2. Take notes. Keep a journal of any observable changes and signs if your child won’t speak with you. Your doctor can use this information to monitor the child’s progress.

3. Consult a pediatrician. To determine whether physical issues are to blame for the symptoms, your child’s doctor will first examine him or her. Testing may include blood tests, as well as a physical examination.

4. Find a specialist. Pediatricians may refer you to a psychologist or psychiatrist if they believe your child has depression or another mood disorder. Psychiatrists specialize in treating childhood depression.

Get help: Mental Help Resources

Questions for your child’s therapist

Here are some questions you might ask your child’s specialist when you meet with them.

  • What’s normal and what’s not? Identifying whether your symptoms are problematic or normal can be done by reviewing the signs you’ve seen.
  • How will you diagnose my child? Explain the process to me and ask what you and he need to do.
  • Are there any treatments available? Doing this will give you a better idea of how the doctor approaches treatment. A doctor who tries therapy before medication may be the best choice for you.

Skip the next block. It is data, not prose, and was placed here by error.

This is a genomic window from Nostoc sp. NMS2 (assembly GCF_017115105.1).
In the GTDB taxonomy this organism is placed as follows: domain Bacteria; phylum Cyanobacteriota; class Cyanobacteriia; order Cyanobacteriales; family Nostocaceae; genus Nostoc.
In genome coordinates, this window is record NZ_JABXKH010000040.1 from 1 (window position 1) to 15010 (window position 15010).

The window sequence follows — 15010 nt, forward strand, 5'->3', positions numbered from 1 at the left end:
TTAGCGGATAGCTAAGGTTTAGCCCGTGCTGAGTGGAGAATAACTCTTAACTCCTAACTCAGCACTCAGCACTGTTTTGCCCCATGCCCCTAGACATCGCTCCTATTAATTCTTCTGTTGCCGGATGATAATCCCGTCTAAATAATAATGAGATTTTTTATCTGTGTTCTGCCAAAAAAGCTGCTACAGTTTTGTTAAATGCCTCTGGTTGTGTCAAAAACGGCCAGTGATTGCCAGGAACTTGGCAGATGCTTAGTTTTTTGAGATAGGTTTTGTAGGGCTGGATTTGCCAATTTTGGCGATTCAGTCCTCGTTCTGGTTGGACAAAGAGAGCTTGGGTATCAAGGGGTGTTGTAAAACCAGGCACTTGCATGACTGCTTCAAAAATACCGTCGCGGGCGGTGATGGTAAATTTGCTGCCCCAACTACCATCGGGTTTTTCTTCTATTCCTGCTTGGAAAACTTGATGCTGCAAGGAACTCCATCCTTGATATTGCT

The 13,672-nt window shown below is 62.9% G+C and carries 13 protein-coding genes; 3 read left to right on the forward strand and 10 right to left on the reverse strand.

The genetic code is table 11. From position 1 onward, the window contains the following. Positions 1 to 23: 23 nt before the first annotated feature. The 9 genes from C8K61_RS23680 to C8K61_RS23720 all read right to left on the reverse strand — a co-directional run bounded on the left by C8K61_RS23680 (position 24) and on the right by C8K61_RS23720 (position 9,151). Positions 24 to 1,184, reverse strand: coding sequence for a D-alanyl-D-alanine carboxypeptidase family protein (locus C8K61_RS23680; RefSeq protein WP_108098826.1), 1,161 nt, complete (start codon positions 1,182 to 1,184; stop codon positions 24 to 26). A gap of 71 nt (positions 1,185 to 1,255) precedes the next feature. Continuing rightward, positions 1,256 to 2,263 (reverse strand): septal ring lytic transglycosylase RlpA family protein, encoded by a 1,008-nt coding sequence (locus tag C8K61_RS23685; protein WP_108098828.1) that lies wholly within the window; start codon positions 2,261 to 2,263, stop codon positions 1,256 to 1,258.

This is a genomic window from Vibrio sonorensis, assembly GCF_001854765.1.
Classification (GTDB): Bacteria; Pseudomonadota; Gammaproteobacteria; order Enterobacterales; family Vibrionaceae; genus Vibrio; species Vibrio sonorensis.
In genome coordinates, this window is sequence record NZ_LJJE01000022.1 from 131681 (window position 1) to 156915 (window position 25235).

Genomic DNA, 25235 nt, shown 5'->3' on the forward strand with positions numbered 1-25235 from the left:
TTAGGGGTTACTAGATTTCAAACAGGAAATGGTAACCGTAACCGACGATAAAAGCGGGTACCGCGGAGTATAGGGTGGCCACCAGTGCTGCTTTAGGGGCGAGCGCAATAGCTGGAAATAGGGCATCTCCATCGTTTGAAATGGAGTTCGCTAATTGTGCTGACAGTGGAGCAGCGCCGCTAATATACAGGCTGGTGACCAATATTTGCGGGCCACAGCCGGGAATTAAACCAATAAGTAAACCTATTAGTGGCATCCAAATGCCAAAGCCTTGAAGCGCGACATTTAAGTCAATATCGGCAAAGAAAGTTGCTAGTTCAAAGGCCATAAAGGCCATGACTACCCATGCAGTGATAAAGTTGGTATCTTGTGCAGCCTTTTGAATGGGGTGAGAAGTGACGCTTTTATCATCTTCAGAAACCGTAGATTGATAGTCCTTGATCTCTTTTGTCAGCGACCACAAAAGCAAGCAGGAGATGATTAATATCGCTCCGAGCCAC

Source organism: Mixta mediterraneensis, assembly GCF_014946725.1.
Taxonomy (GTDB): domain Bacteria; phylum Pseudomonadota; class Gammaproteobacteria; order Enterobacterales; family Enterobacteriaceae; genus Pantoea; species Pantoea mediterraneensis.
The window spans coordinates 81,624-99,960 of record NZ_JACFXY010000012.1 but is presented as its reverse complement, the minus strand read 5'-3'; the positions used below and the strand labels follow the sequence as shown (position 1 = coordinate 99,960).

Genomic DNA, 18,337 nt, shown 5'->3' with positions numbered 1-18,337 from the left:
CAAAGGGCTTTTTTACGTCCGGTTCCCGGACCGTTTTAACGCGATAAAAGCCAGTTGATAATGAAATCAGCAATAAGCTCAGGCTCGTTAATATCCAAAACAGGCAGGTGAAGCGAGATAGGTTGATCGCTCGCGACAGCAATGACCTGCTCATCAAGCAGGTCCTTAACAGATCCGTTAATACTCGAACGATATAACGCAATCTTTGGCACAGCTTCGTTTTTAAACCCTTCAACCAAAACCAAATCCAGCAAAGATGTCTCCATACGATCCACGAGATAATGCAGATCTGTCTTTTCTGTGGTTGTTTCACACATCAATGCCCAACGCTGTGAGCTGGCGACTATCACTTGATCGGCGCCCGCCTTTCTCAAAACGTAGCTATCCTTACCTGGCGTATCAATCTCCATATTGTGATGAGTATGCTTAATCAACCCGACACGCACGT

• What’s my role? A parent is naturally concerned about the emotional and physical health of their child. Find out what you should do as a parent. During individual therapy, some parents learn how to interact with their children differently.

Long-term outlook

Research has shown that children are experiencing depression for the first time at younger ages than they used to. Depression may return later in life, just as it does in adults.

It often occurs concurrently with other illnesses. Moreover, because depression can lead to more serious mental illnesses later on in life, it is essential to diagnose, treat, and monitor this illness early on.

Sometimes, it’s easier for parents to deny their children’s depression. Social stigmas associated with mental illness may cause you to put off seeking help. It is extremely important that you recognize depression as a parent and realize how important it is to get your child the appropriate treatment so that he or she may grow physically and emotionally. You should also educate yourself about the potential effects depression may have on your child as your child grows up and enters adulthood.